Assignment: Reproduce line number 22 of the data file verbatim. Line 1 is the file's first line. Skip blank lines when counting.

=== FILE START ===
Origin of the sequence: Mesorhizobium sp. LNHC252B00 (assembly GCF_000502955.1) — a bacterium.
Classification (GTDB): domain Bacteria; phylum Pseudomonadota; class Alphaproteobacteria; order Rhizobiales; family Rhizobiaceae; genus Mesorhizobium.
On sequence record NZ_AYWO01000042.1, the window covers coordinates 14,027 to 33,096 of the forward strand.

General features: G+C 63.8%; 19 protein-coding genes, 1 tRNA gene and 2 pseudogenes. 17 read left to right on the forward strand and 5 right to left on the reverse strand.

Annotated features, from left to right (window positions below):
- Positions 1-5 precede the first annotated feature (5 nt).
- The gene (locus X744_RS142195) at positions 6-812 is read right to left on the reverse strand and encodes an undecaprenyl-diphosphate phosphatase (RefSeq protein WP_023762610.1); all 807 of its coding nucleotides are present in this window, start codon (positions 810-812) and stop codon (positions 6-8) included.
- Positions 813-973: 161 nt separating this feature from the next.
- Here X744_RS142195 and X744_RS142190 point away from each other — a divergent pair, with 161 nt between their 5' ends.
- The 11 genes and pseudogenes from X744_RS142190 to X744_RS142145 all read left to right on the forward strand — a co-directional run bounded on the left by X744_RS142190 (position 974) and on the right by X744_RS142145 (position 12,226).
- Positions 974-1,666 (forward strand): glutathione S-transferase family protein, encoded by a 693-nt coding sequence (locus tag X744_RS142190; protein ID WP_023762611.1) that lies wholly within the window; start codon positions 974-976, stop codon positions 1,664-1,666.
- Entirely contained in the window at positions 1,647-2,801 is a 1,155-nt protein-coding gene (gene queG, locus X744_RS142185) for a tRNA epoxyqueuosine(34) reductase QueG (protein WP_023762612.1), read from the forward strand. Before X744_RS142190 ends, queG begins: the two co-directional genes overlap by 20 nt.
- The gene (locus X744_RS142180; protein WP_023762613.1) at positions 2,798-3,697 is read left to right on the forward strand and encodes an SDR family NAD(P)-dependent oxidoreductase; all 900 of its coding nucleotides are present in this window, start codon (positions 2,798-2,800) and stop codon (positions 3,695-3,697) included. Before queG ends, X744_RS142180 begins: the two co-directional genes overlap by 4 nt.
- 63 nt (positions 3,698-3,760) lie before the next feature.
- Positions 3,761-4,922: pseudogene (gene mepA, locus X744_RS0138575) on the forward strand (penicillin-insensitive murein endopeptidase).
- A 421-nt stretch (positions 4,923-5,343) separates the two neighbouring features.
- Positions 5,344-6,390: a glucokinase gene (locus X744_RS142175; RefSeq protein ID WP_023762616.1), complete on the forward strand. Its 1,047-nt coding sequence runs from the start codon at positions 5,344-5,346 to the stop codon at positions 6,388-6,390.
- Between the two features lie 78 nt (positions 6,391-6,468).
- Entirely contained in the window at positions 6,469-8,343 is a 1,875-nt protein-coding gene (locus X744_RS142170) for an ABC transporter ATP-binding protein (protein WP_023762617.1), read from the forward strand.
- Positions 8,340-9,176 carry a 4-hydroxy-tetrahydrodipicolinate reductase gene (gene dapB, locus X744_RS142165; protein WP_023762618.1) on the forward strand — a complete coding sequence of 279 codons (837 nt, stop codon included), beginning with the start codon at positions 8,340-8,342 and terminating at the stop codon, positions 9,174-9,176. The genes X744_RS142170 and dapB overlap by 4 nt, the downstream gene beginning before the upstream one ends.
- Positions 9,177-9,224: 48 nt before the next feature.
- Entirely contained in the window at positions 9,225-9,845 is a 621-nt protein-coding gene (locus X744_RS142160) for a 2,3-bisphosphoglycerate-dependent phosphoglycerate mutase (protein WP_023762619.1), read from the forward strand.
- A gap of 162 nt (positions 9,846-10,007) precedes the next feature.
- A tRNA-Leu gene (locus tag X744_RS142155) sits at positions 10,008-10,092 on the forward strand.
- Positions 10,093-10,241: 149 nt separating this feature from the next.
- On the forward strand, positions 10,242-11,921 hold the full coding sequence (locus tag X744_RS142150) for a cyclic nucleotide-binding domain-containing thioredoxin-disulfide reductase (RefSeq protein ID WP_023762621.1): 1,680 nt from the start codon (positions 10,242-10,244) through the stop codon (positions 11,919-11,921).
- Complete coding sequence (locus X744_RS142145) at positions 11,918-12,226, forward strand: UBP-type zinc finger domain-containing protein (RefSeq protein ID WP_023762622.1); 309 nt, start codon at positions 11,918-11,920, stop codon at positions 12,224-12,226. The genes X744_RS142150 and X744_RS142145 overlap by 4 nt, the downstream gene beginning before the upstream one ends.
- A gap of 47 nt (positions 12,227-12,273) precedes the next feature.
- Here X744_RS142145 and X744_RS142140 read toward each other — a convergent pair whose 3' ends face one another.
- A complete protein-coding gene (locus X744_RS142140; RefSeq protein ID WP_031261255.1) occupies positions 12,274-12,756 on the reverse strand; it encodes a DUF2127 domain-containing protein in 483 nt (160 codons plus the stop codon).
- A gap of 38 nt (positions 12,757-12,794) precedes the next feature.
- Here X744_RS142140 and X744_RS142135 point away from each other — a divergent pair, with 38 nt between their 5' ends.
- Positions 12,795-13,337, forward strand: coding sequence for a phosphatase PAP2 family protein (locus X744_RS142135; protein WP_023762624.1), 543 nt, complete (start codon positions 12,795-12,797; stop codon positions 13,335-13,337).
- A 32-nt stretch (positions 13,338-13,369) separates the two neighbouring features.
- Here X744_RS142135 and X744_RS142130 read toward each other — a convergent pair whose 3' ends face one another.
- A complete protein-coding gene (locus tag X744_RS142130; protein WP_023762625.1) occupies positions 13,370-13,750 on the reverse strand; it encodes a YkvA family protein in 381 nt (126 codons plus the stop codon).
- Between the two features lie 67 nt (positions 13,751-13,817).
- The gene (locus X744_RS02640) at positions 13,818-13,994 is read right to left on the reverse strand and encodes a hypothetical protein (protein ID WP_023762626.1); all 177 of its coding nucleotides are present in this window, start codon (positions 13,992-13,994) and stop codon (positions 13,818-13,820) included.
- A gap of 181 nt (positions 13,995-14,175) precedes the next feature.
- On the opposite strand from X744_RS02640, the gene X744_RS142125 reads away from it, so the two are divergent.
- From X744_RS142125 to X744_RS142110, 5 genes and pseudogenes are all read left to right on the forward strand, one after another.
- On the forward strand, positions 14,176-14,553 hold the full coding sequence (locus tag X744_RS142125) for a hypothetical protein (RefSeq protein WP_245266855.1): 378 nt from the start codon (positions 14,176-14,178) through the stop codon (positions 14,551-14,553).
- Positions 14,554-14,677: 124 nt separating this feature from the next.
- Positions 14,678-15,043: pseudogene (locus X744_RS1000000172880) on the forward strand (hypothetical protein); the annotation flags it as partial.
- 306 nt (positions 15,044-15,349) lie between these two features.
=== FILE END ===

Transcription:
- Entirely contained in the window at positions 9,225-9,845 is a 621-nt protein-coding gene (locus X744_RS142160) for a 2,3-bisphosphoglycerate-dependent phosphoglycerate mutase (protein WP_023762619.1), read from the forward strand.